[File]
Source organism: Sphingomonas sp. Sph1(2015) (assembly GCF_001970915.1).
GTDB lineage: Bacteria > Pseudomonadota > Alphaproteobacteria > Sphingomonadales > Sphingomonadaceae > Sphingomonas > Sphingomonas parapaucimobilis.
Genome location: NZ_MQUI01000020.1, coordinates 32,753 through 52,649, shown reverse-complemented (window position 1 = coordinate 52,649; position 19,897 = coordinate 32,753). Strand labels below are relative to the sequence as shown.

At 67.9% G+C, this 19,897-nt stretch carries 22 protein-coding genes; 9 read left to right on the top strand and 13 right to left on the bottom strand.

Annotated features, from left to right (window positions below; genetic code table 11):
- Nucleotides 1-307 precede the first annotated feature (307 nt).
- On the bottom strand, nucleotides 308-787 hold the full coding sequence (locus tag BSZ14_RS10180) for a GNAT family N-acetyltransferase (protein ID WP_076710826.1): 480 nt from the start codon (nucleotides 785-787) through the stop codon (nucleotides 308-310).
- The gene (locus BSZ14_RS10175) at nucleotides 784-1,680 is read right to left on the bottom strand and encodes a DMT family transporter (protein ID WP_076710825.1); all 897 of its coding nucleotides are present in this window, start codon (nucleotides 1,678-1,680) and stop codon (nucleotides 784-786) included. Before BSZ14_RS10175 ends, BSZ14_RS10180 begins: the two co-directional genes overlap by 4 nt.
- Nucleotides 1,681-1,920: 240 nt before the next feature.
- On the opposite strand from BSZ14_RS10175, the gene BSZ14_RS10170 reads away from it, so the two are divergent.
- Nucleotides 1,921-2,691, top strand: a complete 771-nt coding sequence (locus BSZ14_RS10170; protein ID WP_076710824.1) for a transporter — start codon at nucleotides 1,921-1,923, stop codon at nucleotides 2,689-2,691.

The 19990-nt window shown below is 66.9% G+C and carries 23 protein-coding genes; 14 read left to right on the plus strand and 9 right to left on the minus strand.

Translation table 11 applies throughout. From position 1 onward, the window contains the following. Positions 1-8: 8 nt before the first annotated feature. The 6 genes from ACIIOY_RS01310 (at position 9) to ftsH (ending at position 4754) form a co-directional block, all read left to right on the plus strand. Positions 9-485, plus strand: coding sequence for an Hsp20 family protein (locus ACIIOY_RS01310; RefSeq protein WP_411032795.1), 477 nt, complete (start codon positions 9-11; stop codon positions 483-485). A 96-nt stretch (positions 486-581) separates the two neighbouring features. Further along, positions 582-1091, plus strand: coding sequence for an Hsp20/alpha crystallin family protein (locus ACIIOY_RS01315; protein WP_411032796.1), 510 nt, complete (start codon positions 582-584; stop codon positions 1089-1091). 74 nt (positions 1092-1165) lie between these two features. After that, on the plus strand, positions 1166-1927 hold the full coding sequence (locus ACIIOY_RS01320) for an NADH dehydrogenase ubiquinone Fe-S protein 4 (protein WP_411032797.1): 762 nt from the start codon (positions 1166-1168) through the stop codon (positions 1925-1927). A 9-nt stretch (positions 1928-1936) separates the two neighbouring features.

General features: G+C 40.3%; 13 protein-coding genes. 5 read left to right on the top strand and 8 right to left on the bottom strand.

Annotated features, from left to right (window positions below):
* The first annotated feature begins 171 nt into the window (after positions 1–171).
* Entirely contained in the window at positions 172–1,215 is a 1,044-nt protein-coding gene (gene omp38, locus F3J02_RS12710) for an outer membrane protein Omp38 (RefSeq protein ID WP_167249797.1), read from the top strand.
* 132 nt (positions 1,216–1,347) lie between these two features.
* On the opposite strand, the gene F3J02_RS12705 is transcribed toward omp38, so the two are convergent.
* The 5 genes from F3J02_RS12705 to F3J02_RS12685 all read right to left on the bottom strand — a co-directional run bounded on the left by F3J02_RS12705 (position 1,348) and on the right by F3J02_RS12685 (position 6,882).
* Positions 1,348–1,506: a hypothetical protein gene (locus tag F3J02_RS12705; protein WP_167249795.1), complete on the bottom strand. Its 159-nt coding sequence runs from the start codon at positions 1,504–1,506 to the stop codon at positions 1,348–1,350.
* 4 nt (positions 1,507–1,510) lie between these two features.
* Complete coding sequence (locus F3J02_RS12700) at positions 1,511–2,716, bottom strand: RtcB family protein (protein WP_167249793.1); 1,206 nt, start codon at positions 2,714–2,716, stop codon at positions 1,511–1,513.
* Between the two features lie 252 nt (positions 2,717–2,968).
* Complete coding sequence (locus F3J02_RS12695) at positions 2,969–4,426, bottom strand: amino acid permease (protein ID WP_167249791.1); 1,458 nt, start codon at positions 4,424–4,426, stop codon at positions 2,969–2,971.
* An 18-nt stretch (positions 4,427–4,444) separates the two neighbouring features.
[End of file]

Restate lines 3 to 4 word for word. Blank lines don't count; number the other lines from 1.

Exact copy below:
Genome location: NZ_MQUI01000020.1, coordinates 32,753 through 52,649, shown reverse-complemented (window position 1 = coordinate 52,649; position 19,897 = coordinate 32,753). Strand labels below are relative to the sequence as shown.

At 67.9% G+C, this 19,897-nt stretch carries 22 protein-coding genes; 9 read left to right on the top strand and 13 right to left on the bottom strand.